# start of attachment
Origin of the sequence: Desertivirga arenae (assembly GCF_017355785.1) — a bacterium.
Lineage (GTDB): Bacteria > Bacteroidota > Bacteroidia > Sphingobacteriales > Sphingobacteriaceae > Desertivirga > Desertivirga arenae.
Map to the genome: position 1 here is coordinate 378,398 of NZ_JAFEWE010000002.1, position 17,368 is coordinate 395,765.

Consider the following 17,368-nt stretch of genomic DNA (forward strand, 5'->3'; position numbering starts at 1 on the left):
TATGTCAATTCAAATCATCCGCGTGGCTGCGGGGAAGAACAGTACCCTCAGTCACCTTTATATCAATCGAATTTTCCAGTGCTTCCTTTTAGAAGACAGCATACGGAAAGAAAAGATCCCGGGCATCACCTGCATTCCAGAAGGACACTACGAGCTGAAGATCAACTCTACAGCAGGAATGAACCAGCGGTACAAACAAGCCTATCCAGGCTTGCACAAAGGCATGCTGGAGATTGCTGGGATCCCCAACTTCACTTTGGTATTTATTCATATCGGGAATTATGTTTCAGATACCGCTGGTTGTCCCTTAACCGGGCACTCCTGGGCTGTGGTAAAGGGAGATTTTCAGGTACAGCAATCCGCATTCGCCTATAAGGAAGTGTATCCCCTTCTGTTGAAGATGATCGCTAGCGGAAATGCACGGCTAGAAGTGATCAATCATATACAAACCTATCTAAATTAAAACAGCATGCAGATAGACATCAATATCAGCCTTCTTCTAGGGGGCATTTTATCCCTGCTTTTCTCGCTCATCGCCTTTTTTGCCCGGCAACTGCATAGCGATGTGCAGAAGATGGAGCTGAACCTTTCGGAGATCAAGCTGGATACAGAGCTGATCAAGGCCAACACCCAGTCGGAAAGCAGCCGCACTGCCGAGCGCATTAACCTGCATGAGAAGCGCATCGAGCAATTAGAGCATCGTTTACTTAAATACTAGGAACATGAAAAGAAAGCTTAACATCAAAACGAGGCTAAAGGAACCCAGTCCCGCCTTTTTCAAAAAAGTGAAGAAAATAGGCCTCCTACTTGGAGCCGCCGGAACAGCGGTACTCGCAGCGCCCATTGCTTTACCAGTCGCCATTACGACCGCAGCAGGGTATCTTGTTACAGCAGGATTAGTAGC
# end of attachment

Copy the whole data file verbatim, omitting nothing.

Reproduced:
Origin of the sequence: Desertivirga arenae (assembly GCF_017355785.1) — a bacterium.
Lineage (GTDB): Bacteria > Bacteroidota > Bacteroidia > Sphingobacteriales > Sphingobacteriaceae > Desertivirga > Desertivirga arenae.
Map to the genome: position 1 here is coordinate 378,398 of NZ_JAFEWE010000002.1, position 17,368 is coordinate 395,765.

Consider the following 17,368-nt stretch of genomic DNA (forward strand, 5'->3'; position numbering starts at 1 on the left):
TATGTCAATTCAAATCATCCGCGTGGCTGCGGGGAAGAACAGTACCCTCAGTCACCTTTATATCAATCGAATTTTCCAGTGCTTCCTTTTAGAAGACAGCATACGGAAAGAAAAGATCCCGGGCATCACCTGCATTCCAGAAGGACACTACGAGCTGAAGATCAACTCTACAGCAGGAATGAACCAGCGGTACAAACAAGCCTATCCAGGCTTGCACAAAGGCATGCTGGAGATTGCTGGGATCCCCAACTTCACTTTGGTATTTATTCATATCGGGAATTATGTTTCAGATACCGCTGGTTGTCCCTTAACCGGGCACTCCTGGGCTGTGGTAAAGGGAGATTTTCAGGTACAGCAATCCGCATTCGCCTATAAGGAAGTGTATCCCCTTCTGTTGAAGATGATCGCTAGCGGAAATGCACGGCTAGAAGTGATCAATCATATACAAACCTATCTAAATTAAAACAGCATGCAGATAGACATCAATATCAGCCTTCTTCTAGGGGGCATTTTATCCCTGCTTTTCTCGCTCATCGCCTTTTTTGCCCGGCAACTGCATAGCGATGTGCAGAAGATGGAGCTGAACCTTTCGGAGATCAAGCTGGATACAGAGCTGATCAAGGCCAACACCCAGTCGGAAAGCAGCCGCACTGCCGAGCGCATTAACCTGCATGAGAAGCGCATCGAGCAATTAGAGCATCGTTTACTTAAATACTAGGAACATGAAAAGAAAGCTTAACATCAAAACGAGGCTAAAGGAACCCAGTCCCGCCTTTTTCAAAAAAGTGAAGAAAATAGGCCTCCTACTTGGAGCCGCCGGAACAGCGGTACTCGCAGCGCCCATTGCTTTACCAGTCGCCATTACGACCGCAGCAGGGTATCTTGTTACAGCAGGATTAGTAGC